Cases are rising, but more restrictions aren’t necessary
Of recent, Minnesota has been on the news, and not for a good reason – cases are rising in our state compared to most. For all its strict restrictions, Minnesota…
Yesterday, Gov. Walz extended Minnesota’s stay-at-home order (SHO) again, this time until May 18th. The original aim of the shutdown was to ‘flatten the curve’, to ensure that the peak of new cases was never so great that it overwhelmed the health system’s capacity to cope. The stated aim of the extension on April 8th was to push the forecast peak back to mid-July to buy time for extra capacity to be added to meet it. On Wednesday, Gov. Walz announced that this had been accomplished. On Thursday, he extended again anyway.
So why this new extension? Sadly, we seem now to be groping forwards without any very clear guiding policy. Economically, this is a disaster. At his press conference on Thursday, Gov. Walz repeatedly mentioned ‘herd immunity’, of which more later, possibly. But another theme which has emerged is testing, specifically the mantra ‘test, trace, and isolate’. How will this help?
One of the major problems faced by policymakers worldwide in dealing with Covid-19 is that we know very little about it. This isn’t too surprising, it is brand new after all. But it is, nevertheless, a severe handicap.
For instance, we don’t even know how deadly it is. By that, I mean we don’t know what share of people who get Covid-19 die from it: the Infection Fatality Rate (IFR), or ‘death rate’. We don’t know this because some percentage of those who get infected with Covid-19 never know (they are ‘asymptomatic’) or their symptoms are very mild and they don’t seek medical treatment. As the Star Tribune reports:
State officials stressed that the actual death rate is much lower, because there are as many as 100 unconfirmed infections for every one lab-confirmed case in Minnesota.
The people we in Minnesota have been testing so far – and this is the same in many places – are those presenting themselves as possibly being infected, mostly because they have the symptoms. This sample is more likely to give us a positive result.
We do know what share of people with positive results die from Covid-19: this is the Case Fatality Rate (CFR). In Minnesota, with 5,136 positive results reported by the Department of Health and 343 deaths (to date), this gives us a CFR of 6.7% (343 / 5,136).
But the CFR isn’t the ‘death rate’. It doesn’t tell you how deadly Covid-19 is because it doesn’t account for all those asymptomatic carriers or those who don’t seek treatment. However much we might want to fill in the blank where the IFR should be, the CFR cannot fill it: it is like trying to find out how safe driving is by calculating what share of people in car crashes survive.
Until now, we have focused testing on identifying whether people who appear to be infected actually are. Given limited resources, this makes sense. But as we increase testing capacity, we can test random samples of the population, like an opinion poll, and this would start to give us some idea of what Covid-19’s IFR is.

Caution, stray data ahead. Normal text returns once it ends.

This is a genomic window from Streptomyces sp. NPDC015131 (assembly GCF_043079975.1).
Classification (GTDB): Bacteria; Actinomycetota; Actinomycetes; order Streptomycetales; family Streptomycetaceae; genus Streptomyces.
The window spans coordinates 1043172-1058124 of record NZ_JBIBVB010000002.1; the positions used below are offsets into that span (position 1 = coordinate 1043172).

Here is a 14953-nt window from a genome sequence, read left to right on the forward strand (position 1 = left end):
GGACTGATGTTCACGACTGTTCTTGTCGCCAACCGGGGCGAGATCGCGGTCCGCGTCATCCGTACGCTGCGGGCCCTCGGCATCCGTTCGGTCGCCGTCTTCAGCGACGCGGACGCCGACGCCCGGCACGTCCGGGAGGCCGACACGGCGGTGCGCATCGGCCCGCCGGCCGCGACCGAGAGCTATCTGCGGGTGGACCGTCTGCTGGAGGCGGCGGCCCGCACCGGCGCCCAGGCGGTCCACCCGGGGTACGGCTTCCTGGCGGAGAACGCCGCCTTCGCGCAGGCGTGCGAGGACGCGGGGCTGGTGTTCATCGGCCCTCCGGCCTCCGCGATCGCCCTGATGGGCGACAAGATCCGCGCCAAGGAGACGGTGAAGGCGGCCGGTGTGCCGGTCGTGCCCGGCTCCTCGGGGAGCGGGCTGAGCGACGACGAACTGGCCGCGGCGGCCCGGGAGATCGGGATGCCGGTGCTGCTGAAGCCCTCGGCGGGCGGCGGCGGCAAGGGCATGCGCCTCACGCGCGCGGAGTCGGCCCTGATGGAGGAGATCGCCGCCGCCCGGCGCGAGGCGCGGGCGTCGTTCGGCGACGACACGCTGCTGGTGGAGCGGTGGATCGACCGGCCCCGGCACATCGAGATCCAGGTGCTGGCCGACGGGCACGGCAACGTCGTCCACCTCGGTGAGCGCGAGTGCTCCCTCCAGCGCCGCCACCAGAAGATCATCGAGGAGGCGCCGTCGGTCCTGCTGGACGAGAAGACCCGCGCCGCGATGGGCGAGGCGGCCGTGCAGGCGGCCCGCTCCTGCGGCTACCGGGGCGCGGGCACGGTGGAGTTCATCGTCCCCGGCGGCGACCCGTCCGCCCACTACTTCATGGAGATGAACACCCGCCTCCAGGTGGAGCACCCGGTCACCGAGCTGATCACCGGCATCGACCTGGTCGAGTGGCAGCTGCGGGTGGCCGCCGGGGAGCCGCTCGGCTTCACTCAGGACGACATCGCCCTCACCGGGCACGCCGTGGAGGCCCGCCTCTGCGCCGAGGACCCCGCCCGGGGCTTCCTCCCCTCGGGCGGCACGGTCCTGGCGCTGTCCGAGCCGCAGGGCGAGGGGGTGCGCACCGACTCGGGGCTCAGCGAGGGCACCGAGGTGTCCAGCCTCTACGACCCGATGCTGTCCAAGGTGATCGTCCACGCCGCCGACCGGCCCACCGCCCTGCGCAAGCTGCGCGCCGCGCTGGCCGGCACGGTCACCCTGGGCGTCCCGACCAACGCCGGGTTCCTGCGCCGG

There is little doubt that the IFR is somewhat lower than the CFR, but by how much? Assuming that those state officials are correct and there are 100 unconfirmed infections for every one lab-confirmed case in Minnesota, that would mean 513,600 Covid-19 infections in the state (5,136 x 100), 9.1% of the population. And, assuming that that is true for a moment, that would mean an IFR for Covid-19 – a ‘death rate’ – of 0.1% (343 / 513,600). This would be about the same as seasonal flu and is below most estimates of Covid-19’s IFR, which are currently around 1.4%.
Even if state officials are overestimating the number of unconfirmed cases by 100% and there are only 50 for each confirmed case, those numbers don’t rise by much. Total infections fall to 256,800 (5,136 x 50) or 4.6% of the population, and the IFR is still 0.1% (0.13% to be more precise – 343 / 256,800 – up from 0.07%).
Clearly, as Minnesota’s policymakers weigh the costs and benefits of the lockdown, they would be helped by having a better idea of how many infections there have been. It would, for example, give them a clearer idea of what share of infections end up needing ICU care (using the estimate above, it would be 0.1% – 358 ICU admission so far / 513,600 cases, as opposed to 6.3% of cases requiring ICU treatment – 358 / 5,136). This would enable them to better judge how close Minnesota’s health care system could come to being overwhelmed. Here, testing, and lots of it, will be a big help.
What is proposed though is not random testing designed to discover the true number of infections, it is testing as a precursor to tracing and isolating. This is what South Korea did with such success, without locking down. But that doesn’t mean that simply copying that strategy will do much good here.
South Korea, with the experience of SARS under its belt, got onto testing and tracing almost immediately. If you get on this when there are few infections it is quite possible that you can identify a share of them, trace their contacts, isolate everybody who tests positive, and halt the spread of the infection. You don’t ‘flatten the curve’, you chop its tail off.
But state officials suggest that something like 513,600 Minnesotans have been or are infected with Covid-19. Even if it is half that, 256,800, can we identify all of them? If we do, can we trace all their contacts? If we can, can we quarantine them all? To ask the question is to answer it. Quite simply, if the state officials are right about a case-to-infections ratio of 1%, Gov. Walz is not going to be able to test, trace, and isolate.
Test, trace, and isolate might have been a very sensible strategy when infections were few in number, but if state officials are correct that horse has bolted. Now it is just mindless, hopeful imitation.
John Phelan is an economist at the Center of the American Experiment.